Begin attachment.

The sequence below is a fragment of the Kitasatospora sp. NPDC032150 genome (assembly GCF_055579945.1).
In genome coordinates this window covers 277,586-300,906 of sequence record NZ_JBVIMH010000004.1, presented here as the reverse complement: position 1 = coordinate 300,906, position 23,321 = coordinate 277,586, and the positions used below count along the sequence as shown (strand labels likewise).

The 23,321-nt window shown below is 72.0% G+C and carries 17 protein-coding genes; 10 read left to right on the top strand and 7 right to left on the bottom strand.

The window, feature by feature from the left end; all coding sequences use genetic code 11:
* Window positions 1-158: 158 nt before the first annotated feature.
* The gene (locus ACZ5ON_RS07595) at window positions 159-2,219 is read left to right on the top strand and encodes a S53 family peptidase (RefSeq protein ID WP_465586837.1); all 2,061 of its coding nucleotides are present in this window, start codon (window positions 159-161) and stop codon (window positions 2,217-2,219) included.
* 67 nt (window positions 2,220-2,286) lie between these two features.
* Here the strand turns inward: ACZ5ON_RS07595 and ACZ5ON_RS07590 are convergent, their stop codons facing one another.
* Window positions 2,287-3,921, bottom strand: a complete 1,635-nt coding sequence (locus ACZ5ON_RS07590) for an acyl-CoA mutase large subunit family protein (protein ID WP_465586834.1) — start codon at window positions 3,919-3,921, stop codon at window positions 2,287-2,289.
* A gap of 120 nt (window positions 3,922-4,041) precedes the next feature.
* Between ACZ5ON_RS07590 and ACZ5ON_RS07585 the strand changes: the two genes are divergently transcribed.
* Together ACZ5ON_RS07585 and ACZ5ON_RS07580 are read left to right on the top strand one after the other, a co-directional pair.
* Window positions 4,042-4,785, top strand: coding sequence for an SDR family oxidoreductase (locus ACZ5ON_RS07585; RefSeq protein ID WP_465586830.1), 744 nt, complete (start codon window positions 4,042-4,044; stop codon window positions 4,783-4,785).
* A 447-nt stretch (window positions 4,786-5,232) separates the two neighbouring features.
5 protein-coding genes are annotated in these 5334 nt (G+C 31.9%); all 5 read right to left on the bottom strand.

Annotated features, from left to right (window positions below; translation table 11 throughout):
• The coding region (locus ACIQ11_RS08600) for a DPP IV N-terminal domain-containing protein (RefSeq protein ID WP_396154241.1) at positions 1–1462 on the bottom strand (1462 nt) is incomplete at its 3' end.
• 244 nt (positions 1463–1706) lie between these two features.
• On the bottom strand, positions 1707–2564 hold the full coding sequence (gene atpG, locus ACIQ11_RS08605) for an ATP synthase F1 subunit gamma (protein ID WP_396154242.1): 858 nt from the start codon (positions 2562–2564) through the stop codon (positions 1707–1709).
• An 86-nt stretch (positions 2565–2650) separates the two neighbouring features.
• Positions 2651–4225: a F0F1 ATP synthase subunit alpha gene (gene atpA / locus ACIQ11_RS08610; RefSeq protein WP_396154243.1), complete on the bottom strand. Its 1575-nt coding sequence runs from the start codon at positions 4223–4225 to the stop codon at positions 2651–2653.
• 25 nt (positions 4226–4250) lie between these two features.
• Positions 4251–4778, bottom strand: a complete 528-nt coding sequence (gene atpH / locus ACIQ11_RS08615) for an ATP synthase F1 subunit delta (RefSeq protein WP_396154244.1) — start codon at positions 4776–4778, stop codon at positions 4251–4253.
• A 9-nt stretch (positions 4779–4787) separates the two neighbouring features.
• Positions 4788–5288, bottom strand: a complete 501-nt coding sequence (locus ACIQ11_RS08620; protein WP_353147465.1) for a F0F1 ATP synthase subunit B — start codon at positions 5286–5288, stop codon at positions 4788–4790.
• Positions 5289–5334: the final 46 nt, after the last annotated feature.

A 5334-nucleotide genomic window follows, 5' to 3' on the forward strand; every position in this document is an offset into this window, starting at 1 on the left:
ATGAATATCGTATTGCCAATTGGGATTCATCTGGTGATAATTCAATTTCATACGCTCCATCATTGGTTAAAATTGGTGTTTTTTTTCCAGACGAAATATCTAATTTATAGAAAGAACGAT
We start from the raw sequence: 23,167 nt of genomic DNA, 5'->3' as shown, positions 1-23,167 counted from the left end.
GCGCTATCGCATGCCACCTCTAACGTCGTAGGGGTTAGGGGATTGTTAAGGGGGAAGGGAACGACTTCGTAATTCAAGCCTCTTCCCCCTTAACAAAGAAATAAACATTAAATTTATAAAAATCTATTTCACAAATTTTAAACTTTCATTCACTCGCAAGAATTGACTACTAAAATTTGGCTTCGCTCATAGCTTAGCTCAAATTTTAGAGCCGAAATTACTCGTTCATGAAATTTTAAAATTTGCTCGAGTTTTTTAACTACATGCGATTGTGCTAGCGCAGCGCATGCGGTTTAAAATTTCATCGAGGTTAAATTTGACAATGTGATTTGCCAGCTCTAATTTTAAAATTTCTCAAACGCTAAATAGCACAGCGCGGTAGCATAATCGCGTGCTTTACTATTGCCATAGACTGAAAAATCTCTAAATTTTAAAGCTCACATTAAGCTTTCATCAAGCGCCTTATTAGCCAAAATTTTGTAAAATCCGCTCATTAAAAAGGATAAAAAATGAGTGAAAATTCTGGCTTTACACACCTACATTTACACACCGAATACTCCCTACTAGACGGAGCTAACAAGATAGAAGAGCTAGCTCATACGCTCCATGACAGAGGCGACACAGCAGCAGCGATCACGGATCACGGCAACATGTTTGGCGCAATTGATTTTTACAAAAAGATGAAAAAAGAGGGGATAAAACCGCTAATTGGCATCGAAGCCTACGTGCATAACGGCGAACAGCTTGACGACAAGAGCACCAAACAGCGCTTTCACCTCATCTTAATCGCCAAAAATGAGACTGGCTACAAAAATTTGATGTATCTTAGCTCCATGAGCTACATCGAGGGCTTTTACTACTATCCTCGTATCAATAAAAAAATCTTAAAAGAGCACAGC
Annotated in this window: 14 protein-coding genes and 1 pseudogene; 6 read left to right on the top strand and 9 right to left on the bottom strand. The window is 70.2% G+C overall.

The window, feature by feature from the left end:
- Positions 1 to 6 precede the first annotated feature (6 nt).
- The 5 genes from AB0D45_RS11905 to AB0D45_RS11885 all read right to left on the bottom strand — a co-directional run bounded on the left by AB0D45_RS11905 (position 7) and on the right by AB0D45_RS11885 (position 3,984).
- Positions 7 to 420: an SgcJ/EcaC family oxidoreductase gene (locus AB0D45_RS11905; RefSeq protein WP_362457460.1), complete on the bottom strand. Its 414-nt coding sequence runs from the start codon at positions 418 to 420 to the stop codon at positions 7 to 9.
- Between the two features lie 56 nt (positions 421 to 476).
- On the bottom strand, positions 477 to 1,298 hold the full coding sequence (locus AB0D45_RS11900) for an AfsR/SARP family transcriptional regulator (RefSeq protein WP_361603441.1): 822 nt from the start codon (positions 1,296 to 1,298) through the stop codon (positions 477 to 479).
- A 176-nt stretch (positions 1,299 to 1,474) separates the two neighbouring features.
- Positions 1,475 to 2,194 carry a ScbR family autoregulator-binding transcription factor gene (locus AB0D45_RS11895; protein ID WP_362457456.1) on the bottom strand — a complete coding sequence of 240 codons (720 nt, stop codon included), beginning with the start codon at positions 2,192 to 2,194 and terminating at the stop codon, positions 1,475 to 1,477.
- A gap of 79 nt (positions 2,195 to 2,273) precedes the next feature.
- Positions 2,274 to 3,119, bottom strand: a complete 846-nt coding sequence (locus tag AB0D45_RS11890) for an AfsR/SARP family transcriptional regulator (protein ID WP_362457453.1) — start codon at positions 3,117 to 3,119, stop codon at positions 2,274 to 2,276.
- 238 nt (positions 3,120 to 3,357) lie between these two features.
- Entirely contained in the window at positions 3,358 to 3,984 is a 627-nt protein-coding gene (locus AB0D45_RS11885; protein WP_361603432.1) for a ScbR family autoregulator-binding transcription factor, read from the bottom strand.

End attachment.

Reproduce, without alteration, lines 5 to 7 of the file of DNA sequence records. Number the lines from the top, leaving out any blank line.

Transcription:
* Window positions 1-158: 158 nt before the first annotated feature.
* The gene (locus ACZ5ON_RS07595) at window positions 159-2,219 is read left to right on the top strand and encodes a S53 family peptidase (RefSeq protein ID WP_465586837.1); all 2,061 of its coding nucleotides are present in this window, start codon (window positions 159-161) and stop codon (window positions 2,217-2,219) included.
* 67 nt (window positions 2,220-2,286) lie between these two features.